United States of America, Plaintiff-appellee, v. Carl Nicholas Decicco A/k/a Carl Nicholas Dicicco, Defendant-appellant, 415 F.2d 799 (5th Cir. 1969)Annotate this Case
September 10, 1969
Henry Clay Mitchell, Jr., Pensacola, Fla., for defendant-appellant.
Clinton Ashmore, U. S. Atty., Stewart J. Carrouth, Asst. U. S. Atty., Tallahassee, Fla., for plaintiff-appellee.
Before BROWN, Chief Judge, THORNBERRY and MORGAN, Circuit Judges.
Appellant was convicted by a jury under an indictment charging him with escape from Federal Prison Camp, Eglin Air Force Base, Florida, in violation of 18 U.S.C. § 751.1 During the trial, the government introduced a judgment and commitment entered by the United States District Court for the Southern District of Florida, establishing that appellant had been previously convicted and committed to the custody of the Attorney General of the United States; but for some reason, unexplained in the trial of the case and unexplained here, the government failed to introduce documentary evidence that appellant's commitment in the Federal Prison Camp, Eglin Air Force Base, Florida, at the time of his escape was pursuant to the latter conviction. Appellant urges here that there was not sufficient proof offered to show confinement at Eglin pursuant to commitment and sentence out of the United States District Court for the Southern District of Florida at the time of his escape on June 20, 1968, as charged in the indictment, and that this proof was a necessary element of the offense charged.
Before the government rested, several witnesses testified. One, an FBI agent, testified that after having been given full Miranda warnings the appellant admitted his confinement at Eglin as a trusty and that he had left on June 20, 1968 without authority. This testimony was received without objection. When the government rested its case, the appellant made his motion for acquittal on the ground that the government had failed to prove the confinement pursuant to the conviction in the United States District Court for the Southern District of Florida. Whereupon, the government moved to reopen its case. The court withheld ruling on the motion for judgment of acquittal and granted the government's motion to reopen its case. The government then placed on the stand a United States Deputy Marshal who testified that he had transported the appellant from Miami to the Federal Institution at Tallahassee, Florida and that he had later transferred appellant from the federal penitentiary in Atlanta, Georgia to the Federal Prison Camp at Eglin Air Force Base, Florida. The government next recalled Mr. Herbert F. Newton, Business Agent of the Federal Prison Camp at Eglin Air Force Base, Florida, who had previously testified to appellant's confinement at Eglin. Upon recall, Newton testified that to his own personal knowledge appellant, at the time of his escape, was confined at Eglin to serve the remainder of the sentence he had received in the United States District Court for the Southern District of Florida. After this testimony, the district court denied appellant's motion for judgment of acquittal which action is the subject of this appeal.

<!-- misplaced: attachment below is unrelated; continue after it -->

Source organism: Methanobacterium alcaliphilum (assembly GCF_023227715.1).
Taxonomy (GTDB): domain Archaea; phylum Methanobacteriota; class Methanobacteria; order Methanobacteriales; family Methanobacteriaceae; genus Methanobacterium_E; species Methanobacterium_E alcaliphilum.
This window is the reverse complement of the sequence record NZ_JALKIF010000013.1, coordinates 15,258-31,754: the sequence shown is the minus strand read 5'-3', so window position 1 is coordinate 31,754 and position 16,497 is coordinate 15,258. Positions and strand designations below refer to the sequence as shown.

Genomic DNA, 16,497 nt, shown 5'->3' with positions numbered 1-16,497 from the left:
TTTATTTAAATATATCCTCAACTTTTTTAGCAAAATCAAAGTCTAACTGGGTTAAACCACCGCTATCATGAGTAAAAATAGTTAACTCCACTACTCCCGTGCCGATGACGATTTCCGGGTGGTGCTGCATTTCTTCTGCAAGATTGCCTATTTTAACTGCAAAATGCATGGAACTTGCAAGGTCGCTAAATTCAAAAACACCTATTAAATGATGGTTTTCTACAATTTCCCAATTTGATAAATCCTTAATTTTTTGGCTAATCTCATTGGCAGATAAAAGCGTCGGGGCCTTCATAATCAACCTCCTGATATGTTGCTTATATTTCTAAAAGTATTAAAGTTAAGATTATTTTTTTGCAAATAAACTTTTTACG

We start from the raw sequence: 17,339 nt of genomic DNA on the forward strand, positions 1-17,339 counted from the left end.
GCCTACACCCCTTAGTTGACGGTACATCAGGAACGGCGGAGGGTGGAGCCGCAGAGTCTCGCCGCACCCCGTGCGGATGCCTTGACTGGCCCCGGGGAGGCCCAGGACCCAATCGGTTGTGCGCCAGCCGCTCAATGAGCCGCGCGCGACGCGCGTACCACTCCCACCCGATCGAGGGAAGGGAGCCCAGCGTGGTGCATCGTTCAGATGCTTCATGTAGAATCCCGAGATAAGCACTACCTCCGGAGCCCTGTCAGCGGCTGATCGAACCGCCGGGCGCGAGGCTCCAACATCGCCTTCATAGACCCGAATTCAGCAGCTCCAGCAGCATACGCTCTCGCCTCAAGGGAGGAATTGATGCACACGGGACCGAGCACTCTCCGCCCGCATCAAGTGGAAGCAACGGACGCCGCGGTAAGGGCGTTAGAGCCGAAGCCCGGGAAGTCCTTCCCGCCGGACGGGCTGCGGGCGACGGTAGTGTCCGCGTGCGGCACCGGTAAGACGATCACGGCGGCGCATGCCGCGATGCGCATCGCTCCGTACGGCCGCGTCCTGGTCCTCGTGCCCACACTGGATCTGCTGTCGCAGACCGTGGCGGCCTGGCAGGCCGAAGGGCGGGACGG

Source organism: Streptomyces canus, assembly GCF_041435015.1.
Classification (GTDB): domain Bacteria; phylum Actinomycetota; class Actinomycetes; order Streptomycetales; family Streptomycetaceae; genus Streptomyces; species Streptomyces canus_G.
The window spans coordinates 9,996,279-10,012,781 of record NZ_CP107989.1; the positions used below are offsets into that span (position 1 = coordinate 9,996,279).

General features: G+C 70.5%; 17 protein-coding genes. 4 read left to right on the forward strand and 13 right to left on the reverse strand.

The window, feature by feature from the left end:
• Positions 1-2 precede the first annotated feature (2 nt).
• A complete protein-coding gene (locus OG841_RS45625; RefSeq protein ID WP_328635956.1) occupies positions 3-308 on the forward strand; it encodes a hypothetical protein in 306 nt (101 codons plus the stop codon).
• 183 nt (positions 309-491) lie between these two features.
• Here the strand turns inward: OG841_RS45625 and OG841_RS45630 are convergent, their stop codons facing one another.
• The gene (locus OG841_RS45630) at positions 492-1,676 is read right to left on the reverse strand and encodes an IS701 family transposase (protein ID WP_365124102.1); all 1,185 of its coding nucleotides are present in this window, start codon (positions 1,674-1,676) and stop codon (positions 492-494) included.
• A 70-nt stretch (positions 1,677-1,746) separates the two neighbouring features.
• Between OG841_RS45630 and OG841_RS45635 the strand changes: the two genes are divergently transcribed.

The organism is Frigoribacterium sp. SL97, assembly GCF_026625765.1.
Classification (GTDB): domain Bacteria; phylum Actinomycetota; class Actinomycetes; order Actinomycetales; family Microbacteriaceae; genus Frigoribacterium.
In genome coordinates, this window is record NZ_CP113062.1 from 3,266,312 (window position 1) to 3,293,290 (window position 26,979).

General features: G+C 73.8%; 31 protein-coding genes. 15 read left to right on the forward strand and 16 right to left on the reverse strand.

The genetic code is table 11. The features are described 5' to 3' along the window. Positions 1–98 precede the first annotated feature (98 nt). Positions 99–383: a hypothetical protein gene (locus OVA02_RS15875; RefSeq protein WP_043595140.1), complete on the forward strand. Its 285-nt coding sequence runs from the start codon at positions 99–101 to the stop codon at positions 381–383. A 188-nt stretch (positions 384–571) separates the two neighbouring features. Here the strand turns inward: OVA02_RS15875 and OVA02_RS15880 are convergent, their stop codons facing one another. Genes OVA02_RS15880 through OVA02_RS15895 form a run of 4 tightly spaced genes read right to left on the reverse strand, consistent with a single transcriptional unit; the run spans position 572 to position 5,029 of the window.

After careful study of the entire record in this case, we conclude that there was sufficient evidence for the jury to find that at the time of his escape the appellant was confined at Eglin pursuant to the judgment of conviction and commitment in question. It is true that in a conviction for escape proof must be made of confinement pursuant to a conviction and that this is generally shown by official records. Mullican v. United States, 5th Cir., 1958, 252 F.2d 398. However, this does not mean that other proof cannot be made showing such confinement. In Strickland v. United States, 10th Cir. 1965, 339 F.2d 866, the court cited the Mullican case and at page 868 stated as follows:
We do not hold that a complete documentary trail must be laid from the original conviction to the court-house where the escape trial is taking place, but it must be demonstrated that the accused is confined by virtue of the conviction in the prison from which he escapes or attempts to escape.
In holding that there was such a demonstration in this case, we cannot but feel that the government could have saved the district court and this Court much judicial time if it had adequately prepared its case. We can only repeat what was said in United States v. Jones, 4th Cir. 1968, 392 F.2d 567, cited by the government brief in support of its case and applicable here:
Since people are either in or out of prison and most of them lawfully so, it is difficult for a United States Attorney to fail to secure a valid conviction in a prosecution for escape — but he can accomplish it. We think it inexcusable that this case was presented in such a way as to raise difficult questions of competency of proof.
Pursuant to Rule 18 of the Rules of this Court, we have concluded on the merits that this case is of such character as not to justify oral argument and have directed the Clerk to place the case on the Summary Calendar and to notify the parties in writing. See Murphy v. Houma Well Service, 5th Cir. 1969, 409 F.2d 804